- Auto-scrolling is another great feature that can be added to your levels, as well as different time limits.
- On the bottom of the screen, there’s a stretching meter, which helps you decide on the length of a given level section.
A few other important notes:
- Each time you go online you will see all the feedback on your levels from other players. Looks like this is a good time to take notes.
- All players will be able to report any content they think is inappropriate by clicking a button in the game. The level will then be reviewed by Nintendo.
- In the beginning, you will be able to only upload ten levels to start. If you want to be able to upload more you will have to earn rating stars. This should motivate creators to make really interesting stages worthy of ratings.
Super Mario Maker includes a huge number of enemies. On top of that, they can be combined with various art elements to make them unique. They all behave in their typical manners and we won’t list them all, but here are a few ways you can make them more fun:
- Put enemies inside question blocks. This works well as a surprise element, especially when you desperately need a power-up. Nope! Here’s a Koopa for you.
- Giant enemies. Yes, you can make giant Koopas, Goombas, and Bowsers by simply feeding them a mushroom in the creation mode.
- Winged enemies. Absolutely fantastic feature, which lets you add wings to almost any enemy character and making it fly.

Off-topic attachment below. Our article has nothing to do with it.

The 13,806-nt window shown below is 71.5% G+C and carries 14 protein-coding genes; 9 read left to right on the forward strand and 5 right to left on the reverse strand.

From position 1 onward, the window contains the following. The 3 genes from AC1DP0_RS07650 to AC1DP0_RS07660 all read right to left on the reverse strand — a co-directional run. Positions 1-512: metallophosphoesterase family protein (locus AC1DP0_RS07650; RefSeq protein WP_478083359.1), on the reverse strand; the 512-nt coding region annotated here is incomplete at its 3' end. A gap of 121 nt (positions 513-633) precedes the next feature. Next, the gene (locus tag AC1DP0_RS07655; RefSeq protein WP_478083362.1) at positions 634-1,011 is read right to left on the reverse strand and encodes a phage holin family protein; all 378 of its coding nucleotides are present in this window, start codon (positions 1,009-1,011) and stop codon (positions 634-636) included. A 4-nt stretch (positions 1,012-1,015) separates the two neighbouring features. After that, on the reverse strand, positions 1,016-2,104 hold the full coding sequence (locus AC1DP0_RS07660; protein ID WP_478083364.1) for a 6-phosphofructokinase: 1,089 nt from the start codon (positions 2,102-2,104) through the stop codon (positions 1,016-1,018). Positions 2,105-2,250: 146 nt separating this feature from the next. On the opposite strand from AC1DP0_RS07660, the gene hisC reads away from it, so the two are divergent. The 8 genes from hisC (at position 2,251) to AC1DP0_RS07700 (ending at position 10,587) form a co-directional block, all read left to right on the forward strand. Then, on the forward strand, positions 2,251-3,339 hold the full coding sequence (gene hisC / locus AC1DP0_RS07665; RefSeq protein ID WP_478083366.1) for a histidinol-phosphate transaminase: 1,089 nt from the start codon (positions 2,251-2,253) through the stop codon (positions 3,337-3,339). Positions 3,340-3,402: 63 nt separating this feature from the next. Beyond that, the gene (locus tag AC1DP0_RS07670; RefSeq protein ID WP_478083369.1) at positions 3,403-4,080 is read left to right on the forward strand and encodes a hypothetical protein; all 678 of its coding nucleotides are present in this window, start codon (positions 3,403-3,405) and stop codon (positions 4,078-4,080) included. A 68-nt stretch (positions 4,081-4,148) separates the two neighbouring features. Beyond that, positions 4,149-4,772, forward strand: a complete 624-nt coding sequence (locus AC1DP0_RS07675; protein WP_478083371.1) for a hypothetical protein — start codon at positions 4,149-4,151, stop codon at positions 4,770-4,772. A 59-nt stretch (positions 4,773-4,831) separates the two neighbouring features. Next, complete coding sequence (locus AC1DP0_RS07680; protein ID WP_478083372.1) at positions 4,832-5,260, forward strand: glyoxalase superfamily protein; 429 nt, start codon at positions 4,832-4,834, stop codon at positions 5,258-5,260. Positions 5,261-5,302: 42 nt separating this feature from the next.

- If you want to know all possible enemy combinations in Super Mario Maker here’s a full list.
Power-Ups and other design elements
Mushrooms, flowers, stars, etc. – it’s all here and more. You all know what they do, but is there something new to be found?
- Skinny Mario. A glitch turned into a full game feature. You can feed Mario a thin mushroom to make him grow into a slim looking gentleman. Nice twist, Nintendo!
- Helmets. Spiked shells can be used by Mario as a helmet for protection and it gives him power for breaking bricks even in his small form.
- Question blocks. Now they can contain more than just enemies or power-ups, but almost anything you want.
Amiibos and Costumes
Super Mario Maker supports Amiibo toys. After being scanned, Mario will immediately transform into the given character. Overall, there are 99 possible costumes for Mario, many of which can also be used without having the actual toys.
Costumes are placed inside the Mystery Mushroom. Each costume has its own distinct features, but doesn’t necessarily serve as a power-up.
Certain costumes, like Kirby, and many more characters will become available in the future and can be unlocked by completing the 100 Mario Challenge mode.
Course World is very simple and divided into three segments: 10/100 Mario Challenge, Courses and Makers.
- 10 Mario Challenge. This is where the game randomly chooses 8 levels for you to play through one by one. For the whole thing you have only 10 lives.
- 100 Mario Challenge. The same as above, but now you have 16 levels to finish with 100 lives on board. You can also let the game know how hard you want your levels to be by switching between easy, normal and expert modes.
- Courses. A whole new menu where you can separately choose any of the uploaded levels from all over the world. You can choose between all the featured, rated, or up-and-coming levels. Every time you choose a level to play an info card will appear letting you know how many people have played, rated and finished the given level. The game also includes levels you will be able to play in offline mode in case your connection goes off.